Strikeforce MMA: Out with the Bad, In with the New

Bill JacksonAnalyst IOctober 12, 2010

If you watched Strikeforce's recent event on Saturday, you might have noticed a few changes. Most notably, to me anyway, was that the ever obnoxious Gus Johnson was absent from the telecast with Mauro Ranallo taking over play-by-play duties, and the inclusion of former UFC champion and elite trainer Pat Miletich in the analyst role.

Miletich is quickly gaining the backing of the MMA world as the top analyst you can have on the broadcast team. He's a legend in the sport and he's competent behind a mic. What more can you ask for?

But, while I praise Strikeforce for putting Miletich on a big event instead of the smaller shows like they had been doing, the move was not spurred by the consensus opinion of MMA observers. No, sadly he was just filling in for Gus Johnson whose top priority is the NFL. Unfortunately, this is just a temporary thing.

Nonetheless, it made for an improved show and it was not the only positive change that I noticed.

The tired, old Strikeforce logo that seemed to be made for middle-aged men sitting around drinking beer, regretting having kids and not buying that Harley they had always dreamed of was decidedly absent. Though it was replaced with something they probably made in two minutes on Microsoft Paint, it was certainly less corny and was the first step towards getting rid of the cheesy flames and rock music for every fighter entrance.


But certainly more important, there were no freak-show fights on the card. Instead there was a matchup of rising prospects that may actually have a real future in this sport.

Somehow Strikeforce got it in their heads that people want to see formmer WWE star Bobby Lashley fighting in MMA—how you pass on Kimbo Slice but get in the Bobby Lashley business is beyond me—but according to some recent reports, it seems that Strikeforce is coming to their senses.

Dave Meltzer reported this week that Lashley's Strikeforce contract has expired and he is in a period of exclusive negotiation. He also stated that the promotion "hasn't expressed real interest" in Lashley since his dull failure against Chad Griggs.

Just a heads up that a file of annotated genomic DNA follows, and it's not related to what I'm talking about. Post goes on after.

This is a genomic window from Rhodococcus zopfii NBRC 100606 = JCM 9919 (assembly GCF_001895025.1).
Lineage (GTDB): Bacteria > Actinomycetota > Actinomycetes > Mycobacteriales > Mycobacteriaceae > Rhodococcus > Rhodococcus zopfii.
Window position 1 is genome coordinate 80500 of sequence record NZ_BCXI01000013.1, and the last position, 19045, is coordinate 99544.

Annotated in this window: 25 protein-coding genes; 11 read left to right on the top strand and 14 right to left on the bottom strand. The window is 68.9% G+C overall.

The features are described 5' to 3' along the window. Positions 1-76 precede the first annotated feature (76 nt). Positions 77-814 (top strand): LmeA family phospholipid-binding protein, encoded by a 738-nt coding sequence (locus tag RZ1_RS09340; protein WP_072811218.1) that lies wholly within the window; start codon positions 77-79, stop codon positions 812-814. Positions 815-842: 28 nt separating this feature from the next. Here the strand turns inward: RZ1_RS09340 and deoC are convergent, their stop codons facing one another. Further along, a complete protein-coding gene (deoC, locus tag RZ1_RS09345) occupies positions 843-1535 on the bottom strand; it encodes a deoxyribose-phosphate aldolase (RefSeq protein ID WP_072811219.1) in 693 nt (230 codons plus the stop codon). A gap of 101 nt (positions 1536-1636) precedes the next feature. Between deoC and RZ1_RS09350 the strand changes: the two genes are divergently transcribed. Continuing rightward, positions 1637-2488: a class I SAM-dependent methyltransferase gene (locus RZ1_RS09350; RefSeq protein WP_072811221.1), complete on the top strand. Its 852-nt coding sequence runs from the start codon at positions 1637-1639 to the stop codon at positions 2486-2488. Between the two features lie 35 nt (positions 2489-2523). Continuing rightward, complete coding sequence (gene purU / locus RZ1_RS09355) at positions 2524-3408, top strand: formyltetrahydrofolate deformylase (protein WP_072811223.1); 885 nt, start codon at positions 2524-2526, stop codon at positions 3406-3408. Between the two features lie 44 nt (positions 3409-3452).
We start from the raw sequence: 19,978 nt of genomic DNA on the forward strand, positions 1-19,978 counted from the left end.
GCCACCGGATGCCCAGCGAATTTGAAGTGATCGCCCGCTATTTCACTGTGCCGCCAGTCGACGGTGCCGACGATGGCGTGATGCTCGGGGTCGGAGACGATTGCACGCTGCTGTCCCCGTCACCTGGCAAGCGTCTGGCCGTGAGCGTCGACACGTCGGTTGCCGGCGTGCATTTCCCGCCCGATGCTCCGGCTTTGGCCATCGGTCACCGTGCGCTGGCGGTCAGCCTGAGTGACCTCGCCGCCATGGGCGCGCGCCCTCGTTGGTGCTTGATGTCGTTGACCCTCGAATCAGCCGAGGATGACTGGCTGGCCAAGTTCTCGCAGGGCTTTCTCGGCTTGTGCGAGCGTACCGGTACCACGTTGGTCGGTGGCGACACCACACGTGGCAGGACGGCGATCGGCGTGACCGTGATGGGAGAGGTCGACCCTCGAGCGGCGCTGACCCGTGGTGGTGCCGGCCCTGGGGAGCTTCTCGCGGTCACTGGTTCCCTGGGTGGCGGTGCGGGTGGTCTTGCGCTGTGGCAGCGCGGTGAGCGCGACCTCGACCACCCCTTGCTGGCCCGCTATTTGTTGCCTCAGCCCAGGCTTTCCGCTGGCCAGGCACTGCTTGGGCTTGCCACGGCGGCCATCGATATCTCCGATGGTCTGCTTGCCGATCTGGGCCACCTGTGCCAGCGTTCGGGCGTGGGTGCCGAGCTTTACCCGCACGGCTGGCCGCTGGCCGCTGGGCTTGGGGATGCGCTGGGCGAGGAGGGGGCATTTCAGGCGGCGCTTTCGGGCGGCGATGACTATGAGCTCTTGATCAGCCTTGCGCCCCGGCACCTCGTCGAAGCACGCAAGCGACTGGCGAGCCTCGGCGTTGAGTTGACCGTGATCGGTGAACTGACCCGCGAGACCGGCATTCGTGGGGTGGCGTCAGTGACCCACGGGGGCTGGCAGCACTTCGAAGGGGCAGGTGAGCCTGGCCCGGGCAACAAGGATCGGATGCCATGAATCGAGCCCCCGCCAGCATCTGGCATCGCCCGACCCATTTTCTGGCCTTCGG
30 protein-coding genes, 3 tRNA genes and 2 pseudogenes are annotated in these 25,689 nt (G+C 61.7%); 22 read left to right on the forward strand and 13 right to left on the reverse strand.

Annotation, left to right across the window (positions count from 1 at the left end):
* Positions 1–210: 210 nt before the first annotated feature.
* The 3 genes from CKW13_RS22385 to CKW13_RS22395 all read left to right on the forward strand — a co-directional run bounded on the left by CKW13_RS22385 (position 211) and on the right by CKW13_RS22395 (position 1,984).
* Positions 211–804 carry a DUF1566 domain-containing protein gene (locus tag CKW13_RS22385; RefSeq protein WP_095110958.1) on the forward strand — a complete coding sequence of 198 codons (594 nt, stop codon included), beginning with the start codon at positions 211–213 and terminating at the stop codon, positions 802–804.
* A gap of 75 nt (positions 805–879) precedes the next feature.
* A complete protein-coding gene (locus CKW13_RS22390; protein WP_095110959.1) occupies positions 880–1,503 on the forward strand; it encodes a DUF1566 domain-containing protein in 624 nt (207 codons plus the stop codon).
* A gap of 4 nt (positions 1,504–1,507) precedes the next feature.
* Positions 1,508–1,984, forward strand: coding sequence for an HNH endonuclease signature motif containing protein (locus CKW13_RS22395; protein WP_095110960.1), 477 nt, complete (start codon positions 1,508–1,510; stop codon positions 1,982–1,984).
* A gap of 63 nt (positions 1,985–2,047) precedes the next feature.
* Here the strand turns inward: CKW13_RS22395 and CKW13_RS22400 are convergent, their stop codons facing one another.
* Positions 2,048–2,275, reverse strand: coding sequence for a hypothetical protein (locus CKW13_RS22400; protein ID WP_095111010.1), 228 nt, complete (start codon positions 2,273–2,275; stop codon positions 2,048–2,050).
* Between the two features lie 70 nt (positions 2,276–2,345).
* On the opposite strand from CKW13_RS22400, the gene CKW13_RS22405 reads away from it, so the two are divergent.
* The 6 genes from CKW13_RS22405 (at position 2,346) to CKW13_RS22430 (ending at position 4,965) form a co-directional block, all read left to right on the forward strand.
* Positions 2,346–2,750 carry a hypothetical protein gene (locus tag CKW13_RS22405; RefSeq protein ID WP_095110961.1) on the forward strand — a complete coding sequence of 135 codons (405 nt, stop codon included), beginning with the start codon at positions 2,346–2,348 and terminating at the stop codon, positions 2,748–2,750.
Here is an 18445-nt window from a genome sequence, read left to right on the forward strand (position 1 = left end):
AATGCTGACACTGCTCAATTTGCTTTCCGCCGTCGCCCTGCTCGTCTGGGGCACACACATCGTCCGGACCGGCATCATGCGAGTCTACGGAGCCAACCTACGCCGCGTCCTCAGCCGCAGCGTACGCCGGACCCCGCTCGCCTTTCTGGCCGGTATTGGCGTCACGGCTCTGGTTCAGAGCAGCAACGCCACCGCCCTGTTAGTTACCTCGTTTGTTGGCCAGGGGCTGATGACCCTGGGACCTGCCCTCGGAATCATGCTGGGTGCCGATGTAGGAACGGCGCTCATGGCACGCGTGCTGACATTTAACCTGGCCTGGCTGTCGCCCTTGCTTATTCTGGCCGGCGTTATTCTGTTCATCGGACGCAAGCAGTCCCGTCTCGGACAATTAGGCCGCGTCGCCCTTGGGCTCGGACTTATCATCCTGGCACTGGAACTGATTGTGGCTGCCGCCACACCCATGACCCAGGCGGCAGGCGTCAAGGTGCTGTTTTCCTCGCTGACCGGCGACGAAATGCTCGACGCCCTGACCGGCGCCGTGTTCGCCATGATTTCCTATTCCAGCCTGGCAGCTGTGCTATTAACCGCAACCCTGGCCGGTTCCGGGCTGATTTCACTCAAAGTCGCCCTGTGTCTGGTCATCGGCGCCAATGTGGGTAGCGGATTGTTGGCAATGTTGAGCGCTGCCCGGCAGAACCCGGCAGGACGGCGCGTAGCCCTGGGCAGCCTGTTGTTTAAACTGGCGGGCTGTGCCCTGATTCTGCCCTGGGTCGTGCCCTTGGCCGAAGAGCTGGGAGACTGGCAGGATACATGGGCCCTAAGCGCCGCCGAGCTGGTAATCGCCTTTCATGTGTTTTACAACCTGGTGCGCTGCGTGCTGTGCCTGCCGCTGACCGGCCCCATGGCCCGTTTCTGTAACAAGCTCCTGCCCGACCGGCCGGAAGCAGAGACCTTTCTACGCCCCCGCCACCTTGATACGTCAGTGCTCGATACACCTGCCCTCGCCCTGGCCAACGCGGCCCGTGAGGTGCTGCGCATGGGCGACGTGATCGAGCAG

Frankly, this is great news. It appears to me that Strikeforce is starting to get a handle on what MMA fans don't want to see, and at the top of that list is a match between ex-professional wrestlers Dave Bautista and Bobby Lashley.

What they would prefer is what they got at the start of the show on Saturday, when prospect Tyron Woodley looked tremendous in stopping Andre Galvao in the first round. Two talented prospects meeting to see who has the brightest future in the sport. I will take that any day over two older men that have spent the majority of their careers playing in soap operas with tights in the ring.

The inclusion of JZ Cavalcante was certainly a good move in Saturday's show. He may not have the name a casual fan would recognize, but the real fans appreciate his presence and that is what it is all about.


Strikeforce needs to simply put on high-level fights that the hardcore fans are interested in and they will do fine. Don't underestimate your audience's intelligence. They know when they are watching a competition between a giant douche and a turd sandwich, so don't try to convince them otherwise. It just ruins your credibility.

Stay mutable with the production until you find what works, and put on great fights. It's not that complicated.